Harris: “It’s not necessarily that they didn’t talk to me like a man. It’s just the fact that I feel like the Raiders organization in general is a very professional organization and everyone that I talked to in the Raiders organization were the most up worthy, classy people I met throughout this whole process. Everyone else I met throughout the process, they were all great people and they were all great organizations, but the Raiders from the beginning made it known that they were interested.”
Q: The Raiders have made it known the last couple of years to say that they want guys of high character. What do you think that says about taking you?
Harris: “I think that shows in general as me as a person how they can tell from talking to me that I am not a bad person. Even though I may have been through a lot, I’m still a good person and I’m willing to work and I am a good player.”
Round: Seven, No. 219 overall
Height, weight: 6-foot, 206 pounds
Resume: Prepped at De La High School; started 12 of 13 games he played his senior season; returned two interceptions for touchdowns last season in one game; missed all of 2012 season with a fractured right shoulder that required surgery and all of 2009 with a torn labrum in his left hip that required surgery; played in 26 games in 2010 and ’11 combined; admirable size and strength for a cornerback; has a decent shot to make the roster as backup and special teams players; ran 4.49-second 40-yard dash.
Round: Seventh, No. 235 overall
Position: Defensive end
College: Illinois State
Height, weight: 6-foot-2, 288 pounds
Resume: Dismissed from the team before his senior season for conduct detrimental to the team; he transferred to Illinois State from Wisconsin and was suspended for behavioral issues at some point before his dismissal; earned first-team All-Missouri Valley Conference his junior season, when he recorded seven sacks and one interception; posted 14 sacks in 33 games overall.
Round: Seventh round, No. 247 overall
Position: Defensive back
College: Western Kentucky
Height, weight: 6-foot-3, 190 pounds
Resume: Began collegiate career at Florida, but he got kicked off the team in 2010 by coach Urban Meyer; transferred to Western Kentucky; intercepted six passes in 2012 and posted NCAA-leading six forced fumbles last season; has talent to be solid NFL player as long as he matures and works harder than he did in college.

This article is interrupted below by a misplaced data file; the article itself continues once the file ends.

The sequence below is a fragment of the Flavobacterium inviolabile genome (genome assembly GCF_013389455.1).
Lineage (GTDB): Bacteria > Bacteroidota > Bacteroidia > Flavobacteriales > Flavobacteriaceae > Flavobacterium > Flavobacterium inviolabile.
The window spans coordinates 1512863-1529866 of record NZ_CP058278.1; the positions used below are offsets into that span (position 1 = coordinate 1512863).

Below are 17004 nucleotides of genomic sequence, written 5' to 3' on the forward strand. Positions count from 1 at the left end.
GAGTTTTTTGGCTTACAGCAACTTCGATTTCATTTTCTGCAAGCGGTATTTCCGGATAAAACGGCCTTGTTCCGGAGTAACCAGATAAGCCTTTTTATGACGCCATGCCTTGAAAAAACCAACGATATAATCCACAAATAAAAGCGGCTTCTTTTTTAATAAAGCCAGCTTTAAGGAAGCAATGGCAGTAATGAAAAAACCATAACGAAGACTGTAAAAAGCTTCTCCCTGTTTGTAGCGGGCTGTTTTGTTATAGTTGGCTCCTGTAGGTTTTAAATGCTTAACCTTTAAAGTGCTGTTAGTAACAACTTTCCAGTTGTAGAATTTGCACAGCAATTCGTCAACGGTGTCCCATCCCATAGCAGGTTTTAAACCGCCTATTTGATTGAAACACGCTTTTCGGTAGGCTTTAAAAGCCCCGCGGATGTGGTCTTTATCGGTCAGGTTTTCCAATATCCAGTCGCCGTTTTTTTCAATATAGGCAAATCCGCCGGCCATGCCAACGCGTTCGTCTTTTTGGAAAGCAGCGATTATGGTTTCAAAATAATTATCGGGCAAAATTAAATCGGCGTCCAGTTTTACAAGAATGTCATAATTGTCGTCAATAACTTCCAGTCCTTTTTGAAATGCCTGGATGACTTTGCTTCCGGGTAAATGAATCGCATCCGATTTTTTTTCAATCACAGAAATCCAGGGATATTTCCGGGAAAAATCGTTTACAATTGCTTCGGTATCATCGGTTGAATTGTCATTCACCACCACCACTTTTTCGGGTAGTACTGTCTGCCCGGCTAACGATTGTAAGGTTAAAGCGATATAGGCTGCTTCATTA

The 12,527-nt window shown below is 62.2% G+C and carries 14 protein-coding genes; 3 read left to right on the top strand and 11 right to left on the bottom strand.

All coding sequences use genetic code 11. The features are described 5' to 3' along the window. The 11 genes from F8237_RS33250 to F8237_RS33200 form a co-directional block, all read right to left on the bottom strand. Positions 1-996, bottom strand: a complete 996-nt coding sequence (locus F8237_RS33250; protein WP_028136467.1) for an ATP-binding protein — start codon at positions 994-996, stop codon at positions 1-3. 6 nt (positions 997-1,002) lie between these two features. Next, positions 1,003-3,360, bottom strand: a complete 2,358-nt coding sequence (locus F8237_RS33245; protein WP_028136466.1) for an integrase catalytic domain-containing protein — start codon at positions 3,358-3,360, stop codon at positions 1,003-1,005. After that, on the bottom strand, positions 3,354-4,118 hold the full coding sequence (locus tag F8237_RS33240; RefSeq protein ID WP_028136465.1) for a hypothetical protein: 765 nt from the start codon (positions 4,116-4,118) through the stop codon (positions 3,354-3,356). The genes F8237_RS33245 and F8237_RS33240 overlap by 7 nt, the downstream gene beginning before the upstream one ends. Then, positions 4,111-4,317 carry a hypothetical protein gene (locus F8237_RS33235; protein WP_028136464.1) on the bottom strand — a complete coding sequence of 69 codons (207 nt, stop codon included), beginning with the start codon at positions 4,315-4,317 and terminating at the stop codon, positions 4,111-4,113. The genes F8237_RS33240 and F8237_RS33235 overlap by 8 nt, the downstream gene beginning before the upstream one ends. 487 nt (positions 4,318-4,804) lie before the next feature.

Here is the transcript from a conference call with defensive back Keith McGill a short time after the Raiders selected him in the fourth round out of Utah:
Q: Have the Raiders said if they want to play you at safety or corner or a little of both?
McGill: “When I talked to them, they were talking more about corner. We didn’t talk about that today, we just talked about getting drafted.”
Q: What is the preference you have, if they gave you the option?
McGill: “I would like to play corner, but I’m not going to turn down any opportunity. If they want me to start on the field as a safety, I’m going to play safety. If they want me to start on the field as corner, I’m going to player corner.”
Q: What led you to make the switch in college from safety to corner?
McGill: “It was more of the coaches that made the transition with Sean Smith over at Utah. They said I had a lot of the same characteristics and traits as him, so I just showed up at practice one day and they told me I was going to corner so I went there and a year later I never went back to safety.”
Q: What was the hardest part of that transition for you?
McGill: “Probably just understanding the whole position itself. Different technique, different vision on the field, just a lot different with the receivers pressing in it play-in and play-out. I’d say just the overall transition.”
Q: Did you have any kind of inkling that the Raiders were interested in you?
McGill: “I had a private visit there and they really liked my ability to press off the line and how I was able to move. They said not a lot of other big guys can do what I was doing. I kind of got a good feel.”